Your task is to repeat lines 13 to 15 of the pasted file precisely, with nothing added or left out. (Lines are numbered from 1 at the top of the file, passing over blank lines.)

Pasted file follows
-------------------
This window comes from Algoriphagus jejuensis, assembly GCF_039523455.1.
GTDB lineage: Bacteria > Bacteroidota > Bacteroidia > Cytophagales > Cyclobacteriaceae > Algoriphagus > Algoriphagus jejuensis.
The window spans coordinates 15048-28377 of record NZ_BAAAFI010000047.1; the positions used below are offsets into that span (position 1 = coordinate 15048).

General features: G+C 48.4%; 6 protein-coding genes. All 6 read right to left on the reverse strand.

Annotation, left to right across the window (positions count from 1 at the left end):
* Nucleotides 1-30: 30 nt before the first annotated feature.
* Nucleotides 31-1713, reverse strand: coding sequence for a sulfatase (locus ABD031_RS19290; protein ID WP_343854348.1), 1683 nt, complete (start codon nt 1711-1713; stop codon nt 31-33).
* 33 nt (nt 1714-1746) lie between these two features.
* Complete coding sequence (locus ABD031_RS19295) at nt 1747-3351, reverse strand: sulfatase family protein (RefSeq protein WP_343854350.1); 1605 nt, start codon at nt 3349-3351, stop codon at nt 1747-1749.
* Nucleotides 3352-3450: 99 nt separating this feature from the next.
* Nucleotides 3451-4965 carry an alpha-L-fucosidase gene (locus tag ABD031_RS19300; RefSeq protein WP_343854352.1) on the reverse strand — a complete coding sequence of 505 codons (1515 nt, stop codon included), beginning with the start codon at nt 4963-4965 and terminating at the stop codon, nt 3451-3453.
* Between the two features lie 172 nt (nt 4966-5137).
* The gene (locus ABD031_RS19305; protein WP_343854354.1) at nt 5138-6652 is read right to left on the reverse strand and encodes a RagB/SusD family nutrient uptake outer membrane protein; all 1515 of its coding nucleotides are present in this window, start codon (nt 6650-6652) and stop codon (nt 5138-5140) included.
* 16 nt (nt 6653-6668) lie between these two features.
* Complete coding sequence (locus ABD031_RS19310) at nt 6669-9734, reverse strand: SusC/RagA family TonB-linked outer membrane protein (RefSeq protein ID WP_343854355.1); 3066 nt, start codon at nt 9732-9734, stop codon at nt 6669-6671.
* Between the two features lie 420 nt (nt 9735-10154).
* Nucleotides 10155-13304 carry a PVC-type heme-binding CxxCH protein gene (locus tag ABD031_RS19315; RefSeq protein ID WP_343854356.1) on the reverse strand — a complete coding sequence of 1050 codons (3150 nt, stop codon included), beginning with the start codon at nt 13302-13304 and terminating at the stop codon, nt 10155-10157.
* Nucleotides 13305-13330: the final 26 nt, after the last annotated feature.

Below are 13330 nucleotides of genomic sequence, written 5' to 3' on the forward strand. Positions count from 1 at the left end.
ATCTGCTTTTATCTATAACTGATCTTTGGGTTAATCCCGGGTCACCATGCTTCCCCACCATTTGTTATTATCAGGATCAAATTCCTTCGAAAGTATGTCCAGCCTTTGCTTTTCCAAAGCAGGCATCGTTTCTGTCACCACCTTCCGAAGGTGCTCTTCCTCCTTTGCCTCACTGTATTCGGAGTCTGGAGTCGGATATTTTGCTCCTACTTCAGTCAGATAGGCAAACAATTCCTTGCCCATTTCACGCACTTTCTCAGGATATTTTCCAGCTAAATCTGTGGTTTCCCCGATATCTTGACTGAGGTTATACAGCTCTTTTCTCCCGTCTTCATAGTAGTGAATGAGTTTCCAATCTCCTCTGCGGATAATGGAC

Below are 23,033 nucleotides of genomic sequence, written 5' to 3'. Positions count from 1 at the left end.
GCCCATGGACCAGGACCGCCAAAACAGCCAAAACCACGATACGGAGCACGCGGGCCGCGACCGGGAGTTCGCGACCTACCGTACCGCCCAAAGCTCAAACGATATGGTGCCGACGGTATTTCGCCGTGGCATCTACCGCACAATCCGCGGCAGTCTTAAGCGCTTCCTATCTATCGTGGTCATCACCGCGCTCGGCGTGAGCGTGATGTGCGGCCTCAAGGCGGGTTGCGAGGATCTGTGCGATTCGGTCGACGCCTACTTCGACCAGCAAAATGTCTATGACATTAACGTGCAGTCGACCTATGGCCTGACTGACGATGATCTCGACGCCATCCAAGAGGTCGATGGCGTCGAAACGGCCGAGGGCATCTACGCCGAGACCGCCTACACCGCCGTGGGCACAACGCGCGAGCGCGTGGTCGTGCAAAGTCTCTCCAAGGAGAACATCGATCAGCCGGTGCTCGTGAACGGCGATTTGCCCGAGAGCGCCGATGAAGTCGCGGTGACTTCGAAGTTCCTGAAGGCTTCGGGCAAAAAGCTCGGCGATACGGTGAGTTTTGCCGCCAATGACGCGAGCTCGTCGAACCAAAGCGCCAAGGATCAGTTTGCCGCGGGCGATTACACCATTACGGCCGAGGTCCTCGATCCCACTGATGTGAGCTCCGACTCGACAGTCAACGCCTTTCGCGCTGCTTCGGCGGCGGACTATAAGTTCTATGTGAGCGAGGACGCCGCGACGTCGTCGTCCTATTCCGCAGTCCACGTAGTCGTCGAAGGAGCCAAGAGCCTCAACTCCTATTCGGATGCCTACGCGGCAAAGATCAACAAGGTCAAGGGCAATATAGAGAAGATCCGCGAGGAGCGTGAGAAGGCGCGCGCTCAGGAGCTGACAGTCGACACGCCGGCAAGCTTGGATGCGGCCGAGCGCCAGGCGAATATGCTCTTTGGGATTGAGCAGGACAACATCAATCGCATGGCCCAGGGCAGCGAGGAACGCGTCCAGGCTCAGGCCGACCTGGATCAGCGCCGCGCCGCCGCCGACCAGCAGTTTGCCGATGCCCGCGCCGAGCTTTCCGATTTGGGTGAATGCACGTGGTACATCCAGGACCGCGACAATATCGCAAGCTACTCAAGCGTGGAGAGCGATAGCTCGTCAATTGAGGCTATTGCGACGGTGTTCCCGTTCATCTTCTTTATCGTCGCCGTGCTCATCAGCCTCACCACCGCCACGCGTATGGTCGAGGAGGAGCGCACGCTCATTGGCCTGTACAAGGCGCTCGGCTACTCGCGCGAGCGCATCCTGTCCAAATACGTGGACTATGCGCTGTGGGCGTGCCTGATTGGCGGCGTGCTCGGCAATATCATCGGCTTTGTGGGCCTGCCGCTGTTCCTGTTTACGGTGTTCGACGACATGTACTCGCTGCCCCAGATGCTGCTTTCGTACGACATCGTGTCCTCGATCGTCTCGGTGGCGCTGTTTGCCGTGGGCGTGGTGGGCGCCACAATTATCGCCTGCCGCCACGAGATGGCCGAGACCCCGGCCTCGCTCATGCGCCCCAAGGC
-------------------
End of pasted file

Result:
* The gene (locus ABD031_RS19305; protein WP_343854354.1) at nt 5138-6652 is read right to left on the reverse strand and encodes a RagB/SusD family nutrient uptake outer membrane protein; all 1515 of its coding nucleotides are present in this window, start codon (nt 6650-6652) and stop codon (nt 5138-5140) included.
* 16 nt (nt 6653-6668) lie between these two features.
* Complete coding sequence (locus ABD031_RS19310) at nt 6669-9734, reverse strand: SusC/RagA family TonB-linked outer membrane protein (RefSeq protein ID WP_343854355.1); 3066 nt, start codon at nt 9732-9734, stop codon at nt 6669-6671.